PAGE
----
As Christians, we believe that a person's light
continues to shine in Christ after death.
This Sunday, we will also observe All Saints Day which occurs every November 1.  We will light a candle in worship for those church members who have died in the past year.  We will also have time in the worship service to remember those loved ones who were not members of our church but who remain near and dear in our hearts.  The sermon title will be “Children of the Resurrection” and if you are in town, I hope you will join us at 8:30 or 11 am in the sanctuary or at 10:50 am in Wesley Hall.  It should also be available online if you can't join us in the flesh!  

In Christ,

Sam

Photo used from Flickr.com via Creative Commons license.  

Tuesday, October 25, 2016

What if Jesus Was Short?

This Sunday's lectionary reading for the Gospel is Luke 19:1-10 and is the story of Zacchaeus.  Within this story, Zacchaeus is a tax collector who is already on the outside of polite society from his profession.  He was trying to see Jesus but couldn't because of the crowd surrounding Jesus and also "because he was short in stature" (verse 3).  Then he climbs a sycamore tree and they have a conversation when Jesus passes by.

But what if Jesus was the one "short in stature"?  The crowds surrounding a shorter man would make it just as hard to see him.

Does this idea make you uncomfortable?

This face of Jesus was the result of the forensic science of
Richard Neave.  It is an average appearance of men
during the time and region of Jesus.  It also goes
against the grain of most of the paintings we see today.
I remember first discussing this in seminary.  We've so long attributed this to Zacchaeus that it becomes almost impossible to question.  After all, those who grew up in the church likely sang "Zacchaeus was a wee little man" at some point in childhood, permanently cementing his height in our minds.

We often unconsciously designate height with leadership.  If you are shorter, you must command a greater charisma in order to lead others.  This is not fair but seems to be the way human beings operate.

If we are uncomfortable with a short Jesus, what does that say about us?  If we look at the average height of people in Galilee during that period of time, an average man would have been a couple of inches above five feet.  So regardless of which person the adjective describes, Jesus would still be short by today's averages.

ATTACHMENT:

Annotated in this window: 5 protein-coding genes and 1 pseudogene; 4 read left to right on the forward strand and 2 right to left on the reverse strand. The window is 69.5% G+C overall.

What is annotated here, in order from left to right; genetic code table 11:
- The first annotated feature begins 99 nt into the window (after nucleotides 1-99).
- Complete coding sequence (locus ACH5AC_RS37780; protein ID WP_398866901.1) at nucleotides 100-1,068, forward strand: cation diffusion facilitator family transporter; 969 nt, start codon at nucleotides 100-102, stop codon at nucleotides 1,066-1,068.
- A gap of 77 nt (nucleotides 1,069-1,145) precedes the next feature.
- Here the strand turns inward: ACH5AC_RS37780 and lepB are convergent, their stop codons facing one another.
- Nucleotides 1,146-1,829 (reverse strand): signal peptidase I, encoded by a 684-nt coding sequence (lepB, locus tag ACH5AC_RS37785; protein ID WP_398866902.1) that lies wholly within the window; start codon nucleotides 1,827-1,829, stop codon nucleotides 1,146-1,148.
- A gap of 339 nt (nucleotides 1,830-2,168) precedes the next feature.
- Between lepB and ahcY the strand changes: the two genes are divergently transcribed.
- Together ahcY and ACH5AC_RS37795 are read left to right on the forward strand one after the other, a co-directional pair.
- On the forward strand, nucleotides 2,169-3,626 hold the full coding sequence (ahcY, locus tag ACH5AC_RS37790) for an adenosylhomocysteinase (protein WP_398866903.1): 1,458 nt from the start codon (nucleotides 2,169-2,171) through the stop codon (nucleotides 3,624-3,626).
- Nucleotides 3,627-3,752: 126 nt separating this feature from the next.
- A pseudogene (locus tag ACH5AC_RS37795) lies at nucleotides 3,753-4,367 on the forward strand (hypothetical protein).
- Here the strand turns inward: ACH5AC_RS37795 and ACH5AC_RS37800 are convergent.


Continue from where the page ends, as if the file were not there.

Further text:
If this makes us question our assumptions (or our difficulties overcoming them) in what we imagine Jesus to have looked like, this may help us understand this particular passage.  After all, he sees something in Zacchaeus that others do not.  This often translates personally to the idea that Jesus understands us more fully and can see our potential.

We can find hope in this and strive to be more than we currently are from a spiritual, moral and ethical standpoint.  But we can also seek to look at others with this optimistic gaze of Jesus.  Can we see potential within each person - even those we would normally write off?

I'm looking forward to preaching on this text.  If you are available on Sunday morning, I hope you'll join us at First United Methodist Church of Edmond at 8:30 and 11:00 am in the sanctuary or at 10:50 am in Wesley Hall!

In Christ,

Sam


Photo from an article of Popular Mechanics magazine from December 2002. 
 

Sunday, October 16, 2016

Humility Shows Strength

This Sunday's lectionary passage for worship is Luke 18:9-14.  It is the parable of the Pharisee and the Tax Collector and Jesus tells it when the righteous were looking with contempt upon others.

Within the cultural realm of Jesus, Pharisees would be seen as righteous because they were the ones who knew scripture.  They interpreted it and followed it.  Their interpretation brought about expectation.  If they followed it, they expected others of their faith to do as they did.  Woe to the one who fell short of their ideals.

As you can see by the picture,
Tax Collectors are still not
a popular lot.  Imagine if
they were collecting them for a
foreign occupying government!
Conversely, tax collectors were those people who knew the community and worked for the occupying gentiles.  They profited at the expense of their fellows while helping to fund the soldiers that were often viewed with suspicion at best.  They knew the community but wouldn't have been welcome in the community.

So when Jesus lifts up the tax collector as justified in the parable even over the Pharisee, this would have been a reversal over the common thinking. What lifts him above is not his devotion to scripture.  It would not be his occupation or how he lives his life.  What elevates him in the eyes of Jesus is his humility.

Real humility is a source of strength.  One who is insecure has difficulty giving credit where credit is due.  One who is humble can see and identify the gifts present in others.  This is how God sees us. God continually uses flawed people in scripture to accomplish great things.  God uses them in spite of the flaws.

Each of us has our problem areas.  We each have our strengths.  Being self-aware of both allows us to thrive because we rely on what we do well and look for help to compliment those places that are not as polished.